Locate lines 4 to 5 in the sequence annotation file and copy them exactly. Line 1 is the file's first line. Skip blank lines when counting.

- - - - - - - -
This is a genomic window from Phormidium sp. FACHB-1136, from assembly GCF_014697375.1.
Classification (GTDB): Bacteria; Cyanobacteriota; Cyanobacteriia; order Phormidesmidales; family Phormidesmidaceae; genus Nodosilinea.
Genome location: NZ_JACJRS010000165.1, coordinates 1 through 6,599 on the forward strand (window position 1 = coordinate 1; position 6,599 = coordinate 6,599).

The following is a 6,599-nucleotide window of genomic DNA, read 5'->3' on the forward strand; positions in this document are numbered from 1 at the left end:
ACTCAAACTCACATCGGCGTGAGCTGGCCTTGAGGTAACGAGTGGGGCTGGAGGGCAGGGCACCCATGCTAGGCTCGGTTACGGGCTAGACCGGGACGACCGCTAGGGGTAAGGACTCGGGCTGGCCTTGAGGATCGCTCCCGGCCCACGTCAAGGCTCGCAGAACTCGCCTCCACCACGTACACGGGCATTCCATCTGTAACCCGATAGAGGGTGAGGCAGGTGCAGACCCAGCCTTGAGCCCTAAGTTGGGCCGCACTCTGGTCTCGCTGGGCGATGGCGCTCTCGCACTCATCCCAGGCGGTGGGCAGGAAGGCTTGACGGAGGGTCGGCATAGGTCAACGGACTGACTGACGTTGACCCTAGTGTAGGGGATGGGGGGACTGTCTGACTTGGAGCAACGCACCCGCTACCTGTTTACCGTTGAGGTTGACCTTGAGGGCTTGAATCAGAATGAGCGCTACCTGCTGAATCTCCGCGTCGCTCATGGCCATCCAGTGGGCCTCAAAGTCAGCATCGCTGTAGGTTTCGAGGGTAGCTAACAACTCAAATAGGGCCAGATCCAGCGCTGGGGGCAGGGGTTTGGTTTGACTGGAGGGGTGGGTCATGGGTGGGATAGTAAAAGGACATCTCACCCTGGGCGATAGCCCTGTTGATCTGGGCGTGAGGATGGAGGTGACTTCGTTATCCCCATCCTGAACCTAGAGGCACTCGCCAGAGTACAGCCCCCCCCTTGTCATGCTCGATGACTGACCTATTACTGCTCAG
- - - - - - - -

The following is a 6,599-nucleotide window of genomic DNA, read 5'->3' on the forward strand; positions in this document are numbered from 1 at the left end:
ACTCAAACTCACATCGGCGTGAGCTGGCCTTGAGGTAACGAGTGGGGCTGGAGGGCAGGGCACCCATGCTAGGCTCGGTTACGGGCTAGACCGGGACGACCGCTAGGGGTAAGGACTCGGGCTGGCCTTGAGGATCGCTCCCGGCCCACGTCAAGGCTCGCAGAACTCGCCTCCACCACGTACACGGGCATTCCATCTGTAACCCGATAGAGGGTGAGGCAGGTGCAGACCCAGCCTTGAGCCCTAAGTTGGGCCGCACTCTGGTCTCGCTGGGCGATGGCGCTCTCGCACTCATCCCAGGCGGTGGGCAGGAAGGCTTGACGGAGGGTCGGCATAGGTCAACGGACTGACTGACGTTGACCCTAGTGTAGGGGATGGGGGGACTGTCTGACTTGGAGCAACGCACCCGCTACCTGTTTACCGTTGAGGTTGACCTTGAGGGCTTGAATCAGAATGAGCGCTACCTGCTGAATCTCCGCGTCGCTCATGGCCATCCAGTGGGCCTCAAAGTCAGCATCGCTGTAGGTTTCGAGGGTAGCTAACAACTCAAATAGGGCCAGATCCAGCGCTGGGGGCAGGGGTTTGGTTTGACTGGAGGGGTGGGTCATGGGTGGGATAGTAAAAGGACATCTCACCCTGGGCGATAGCCCTGTTGATCTGGGCGTGAGGATGGAGGTGACTTCGTTATCCCCATCCTGAACCTAGAGGCACTCGCCAGAGTACAGCCCCCCCCTTGTCATGCTCGATGACTGACCTATTACTGCTCAG